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Welcome to Heal's
Great designers like Verner Panton, Georg Jensen and Arne Jacobsen don’t come along every day. Nor do they simply appear out of the ether. Talent needs nurturing and that’s what Heal’s Discovers is all about. Unearthing the brilliance in our midst.
Each year we bring together the work of the best up-and-coming furniture and homeware designers in an exclusive Heal’s Discovers collection.
‘As a child, most of my summers were spent visiting my grandparents. They lived way up in the north of Norway, in a small fishing village within the Arctic Circle. My grandpa was a fisherman. The Fishes print I created for Heal’s Discovers was inspired by him, and the colours I chose for my Butterflies print were inspired by the wild meadow flowers I used to pick as a child.’
MissPrint is a family business run by Yvonne and Rebecca Drury, who are based in the countryside bordering East London. The forests of Great Britain inspired MissPrint’s ‘Woodland’ designs for Heal’s Discovers. Intricate and quirky, the patterns are graphic representations of British trees and leaf forms. The collection includes rugs, cushions, a doormat and a tableware range.
‘Nature has a big influence on our work. A simple leaf or flower has so many beautiful qualities of shape, colour and texture. We also love mid-century Scandinavian design, which is characterised by simplicity, clean lines and organic forms.’
Originally from Devon, James Shaw is currently completing a Masters degree at the Royal College of Art. Drawing inspiration for his work from traditional manufacturing techniques and old photos the Ray storage cabinets are inspired by the Aga stove.
‘The Aga has become a symbol of solidity and domestic warmth. I wanted to carry these values through into these pieces, accentuating the doors, which are executed in hardwood with generous radiuses, and making a feature of the hinges, which are usually hidden away but are in reality the key element of a door.’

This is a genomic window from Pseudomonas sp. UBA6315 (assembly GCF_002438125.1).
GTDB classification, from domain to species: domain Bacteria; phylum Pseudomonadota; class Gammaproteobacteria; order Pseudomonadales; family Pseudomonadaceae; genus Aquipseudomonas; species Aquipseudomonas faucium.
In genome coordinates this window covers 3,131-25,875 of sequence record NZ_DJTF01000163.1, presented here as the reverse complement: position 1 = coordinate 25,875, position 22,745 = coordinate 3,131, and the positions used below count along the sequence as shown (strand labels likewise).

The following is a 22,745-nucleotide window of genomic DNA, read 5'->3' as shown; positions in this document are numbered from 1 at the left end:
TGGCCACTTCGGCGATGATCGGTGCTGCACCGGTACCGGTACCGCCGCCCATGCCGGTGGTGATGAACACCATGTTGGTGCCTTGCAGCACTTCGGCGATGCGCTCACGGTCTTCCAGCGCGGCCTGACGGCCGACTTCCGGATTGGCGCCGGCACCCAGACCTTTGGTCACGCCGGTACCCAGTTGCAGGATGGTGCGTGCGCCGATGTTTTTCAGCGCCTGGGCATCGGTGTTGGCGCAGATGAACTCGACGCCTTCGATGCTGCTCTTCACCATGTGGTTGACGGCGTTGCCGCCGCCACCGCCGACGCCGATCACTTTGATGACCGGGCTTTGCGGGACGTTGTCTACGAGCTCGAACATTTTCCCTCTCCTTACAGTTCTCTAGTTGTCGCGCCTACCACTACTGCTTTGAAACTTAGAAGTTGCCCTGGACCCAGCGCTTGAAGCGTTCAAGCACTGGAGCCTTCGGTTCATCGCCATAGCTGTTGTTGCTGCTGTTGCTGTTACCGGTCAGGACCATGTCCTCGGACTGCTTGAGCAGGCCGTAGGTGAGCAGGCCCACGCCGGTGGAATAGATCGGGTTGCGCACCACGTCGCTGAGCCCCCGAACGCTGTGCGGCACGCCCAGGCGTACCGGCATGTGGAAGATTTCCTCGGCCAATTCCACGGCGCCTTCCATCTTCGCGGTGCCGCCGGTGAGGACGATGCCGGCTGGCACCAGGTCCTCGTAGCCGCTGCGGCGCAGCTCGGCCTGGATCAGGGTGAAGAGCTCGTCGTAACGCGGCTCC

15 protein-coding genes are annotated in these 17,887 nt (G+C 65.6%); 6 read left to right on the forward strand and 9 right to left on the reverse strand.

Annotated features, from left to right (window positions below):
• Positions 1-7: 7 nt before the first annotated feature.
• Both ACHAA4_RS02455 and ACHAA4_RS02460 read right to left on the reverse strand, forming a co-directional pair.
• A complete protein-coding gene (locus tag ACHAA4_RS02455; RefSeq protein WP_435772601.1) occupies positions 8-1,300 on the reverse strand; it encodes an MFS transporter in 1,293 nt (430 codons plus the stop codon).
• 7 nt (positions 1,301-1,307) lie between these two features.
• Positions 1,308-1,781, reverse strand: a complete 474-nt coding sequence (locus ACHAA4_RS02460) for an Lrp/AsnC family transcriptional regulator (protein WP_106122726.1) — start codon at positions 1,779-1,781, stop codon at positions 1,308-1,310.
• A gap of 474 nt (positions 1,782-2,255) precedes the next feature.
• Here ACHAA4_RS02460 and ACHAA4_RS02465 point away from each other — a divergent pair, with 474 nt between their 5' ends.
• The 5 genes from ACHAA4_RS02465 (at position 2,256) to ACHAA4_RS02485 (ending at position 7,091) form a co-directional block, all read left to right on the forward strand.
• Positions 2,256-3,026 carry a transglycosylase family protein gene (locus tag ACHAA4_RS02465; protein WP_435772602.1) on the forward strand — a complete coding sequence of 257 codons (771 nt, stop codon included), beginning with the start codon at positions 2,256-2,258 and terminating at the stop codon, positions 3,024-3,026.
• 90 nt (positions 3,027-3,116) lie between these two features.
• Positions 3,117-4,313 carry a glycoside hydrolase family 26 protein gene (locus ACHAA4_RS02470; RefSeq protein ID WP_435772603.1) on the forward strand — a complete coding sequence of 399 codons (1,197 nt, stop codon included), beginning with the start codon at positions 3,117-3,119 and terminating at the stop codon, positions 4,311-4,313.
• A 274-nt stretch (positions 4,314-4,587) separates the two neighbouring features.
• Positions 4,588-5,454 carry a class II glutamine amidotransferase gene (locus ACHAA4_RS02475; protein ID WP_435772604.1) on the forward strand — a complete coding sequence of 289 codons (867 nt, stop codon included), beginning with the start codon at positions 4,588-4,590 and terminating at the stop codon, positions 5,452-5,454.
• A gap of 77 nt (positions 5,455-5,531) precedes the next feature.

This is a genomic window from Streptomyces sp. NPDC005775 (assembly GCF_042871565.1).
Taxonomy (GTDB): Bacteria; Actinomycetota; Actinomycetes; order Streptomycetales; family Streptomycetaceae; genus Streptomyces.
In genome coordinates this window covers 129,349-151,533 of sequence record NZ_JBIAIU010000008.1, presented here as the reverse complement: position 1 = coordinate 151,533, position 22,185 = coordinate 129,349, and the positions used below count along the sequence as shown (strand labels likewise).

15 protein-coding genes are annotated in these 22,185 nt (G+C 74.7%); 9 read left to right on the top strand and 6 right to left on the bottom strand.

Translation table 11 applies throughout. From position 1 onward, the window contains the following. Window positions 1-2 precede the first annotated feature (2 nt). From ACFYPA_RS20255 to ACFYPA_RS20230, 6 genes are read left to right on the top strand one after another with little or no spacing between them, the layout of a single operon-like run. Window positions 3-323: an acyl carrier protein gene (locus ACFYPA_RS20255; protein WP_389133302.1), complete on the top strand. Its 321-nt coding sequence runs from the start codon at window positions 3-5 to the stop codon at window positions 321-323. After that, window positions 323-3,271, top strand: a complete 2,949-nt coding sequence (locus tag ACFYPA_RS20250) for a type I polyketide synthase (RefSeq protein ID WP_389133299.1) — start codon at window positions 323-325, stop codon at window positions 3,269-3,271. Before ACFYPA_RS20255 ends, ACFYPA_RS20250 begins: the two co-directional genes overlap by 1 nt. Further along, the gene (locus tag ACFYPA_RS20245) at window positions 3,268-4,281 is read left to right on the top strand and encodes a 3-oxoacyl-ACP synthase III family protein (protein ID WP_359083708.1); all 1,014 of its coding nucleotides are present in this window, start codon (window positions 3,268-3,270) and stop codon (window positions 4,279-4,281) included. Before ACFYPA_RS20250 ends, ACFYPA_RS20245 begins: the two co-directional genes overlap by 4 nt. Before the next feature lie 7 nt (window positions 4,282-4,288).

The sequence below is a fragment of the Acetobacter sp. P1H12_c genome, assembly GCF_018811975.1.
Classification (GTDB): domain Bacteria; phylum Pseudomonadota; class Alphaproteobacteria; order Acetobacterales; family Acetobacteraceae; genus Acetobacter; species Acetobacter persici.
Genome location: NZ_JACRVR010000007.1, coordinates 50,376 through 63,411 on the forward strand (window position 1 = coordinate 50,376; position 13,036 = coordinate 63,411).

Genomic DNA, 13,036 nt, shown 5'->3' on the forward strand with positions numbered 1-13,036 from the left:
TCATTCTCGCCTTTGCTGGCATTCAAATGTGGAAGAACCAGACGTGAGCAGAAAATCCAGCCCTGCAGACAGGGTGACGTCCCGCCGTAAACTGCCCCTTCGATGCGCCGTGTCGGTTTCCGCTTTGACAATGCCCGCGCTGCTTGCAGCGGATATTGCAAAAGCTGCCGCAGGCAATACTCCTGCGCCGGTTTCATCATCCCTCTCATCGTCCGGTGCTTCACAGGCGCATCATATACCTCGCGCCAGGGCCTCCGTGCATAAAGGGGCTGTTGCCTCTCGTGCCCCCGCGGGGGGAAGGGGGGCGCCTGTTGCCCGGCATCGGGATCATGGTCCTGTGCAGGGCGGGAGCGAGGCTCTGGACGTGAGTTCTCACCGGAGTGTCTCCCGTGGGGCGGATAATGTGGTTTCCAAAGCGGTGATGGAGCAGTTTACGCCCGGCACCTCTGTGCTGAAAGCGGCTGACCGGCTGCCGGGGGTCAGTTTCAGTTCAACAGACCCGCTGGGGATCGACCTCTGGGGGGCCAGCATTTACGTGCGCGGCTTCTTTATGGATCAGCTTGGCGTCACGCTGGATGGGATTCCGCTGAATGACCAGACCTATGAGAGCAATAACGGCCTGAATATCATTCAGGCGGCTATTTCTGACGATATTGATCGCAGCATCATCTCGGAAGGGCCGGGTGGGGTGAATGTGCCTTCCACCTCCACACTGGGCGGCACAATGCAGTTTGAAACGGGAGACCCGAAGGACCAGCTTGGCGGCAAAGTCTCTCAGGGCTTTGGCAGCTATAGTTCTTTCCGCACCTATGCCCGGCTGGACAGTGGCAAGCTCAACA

Known for her innovative, colourful and contemporary designs, Suzanne Goodwin specialises in creating distinctive textile products. Fallen Leaves demonstrates Suzanne’s passion for colour and form, evident in the vibrant design which has been inspired by the rich colours of autumn, evoking a sense of natural harmony.
‘While researching through the wonderful history of Heal’s I discovered all about the great Ambrose Heal, a true innovator who embraced change and I came across a wonderful quote of his “If in doubt innovate” With this in mind, my aim was to create a contemporary digital floral print which is innovative and modern.’
Kathryn Roberts works with hot glass to create eye-catching designs from her glassworks in Brecon in Wales. Kathryn’s unique glasswork combines opaque and transparent glass colours which display an unrestrained painterly quality.
‘Much of my inspiration comes from the material itself. I try to use the natural qualities of glass to produce a subtle symmetry between form and decoration. For the Elements range I applied overlapping layers of colour at different stages of the blowing process to create depth. Each piece is truly unique.’
For Heal’s Discovers, Birmingham-based designers James Plant and James Moss set out to create a sofa and loveseat that would evoke a clear sense of Britishness. Bisley draws inspiration from heritage products that combine leather with woollen tweed fabrics – such as shooting jackets with leather patches.
‘We like to maintain a playful element to our designs and this is something that can be seen in the proportions of Bisley. The arms are shorter than might be expected and the seat deeper. This provides the user with a relaxed setting where they can sit, recline, snuggle and feel at home.’
Sonya Winner creates exceptional rugs that are graphic, vibrant and highly original and that could be considered as much works of art as rugs and wall hangings. A passion and unique method of working with wool and silk showcases Sonya’s talent for colour blending with a design process that involves layering colours by hand.
‘I’m fascinated by exploring the possibilities of creating light, vibrancy and warmth using knotted and tufted wool. There are so many ways to create original pieces working with texture, pile height, weaving techniques, yarn type and the overall shape of the design – it’s an incredibly exciting medium.’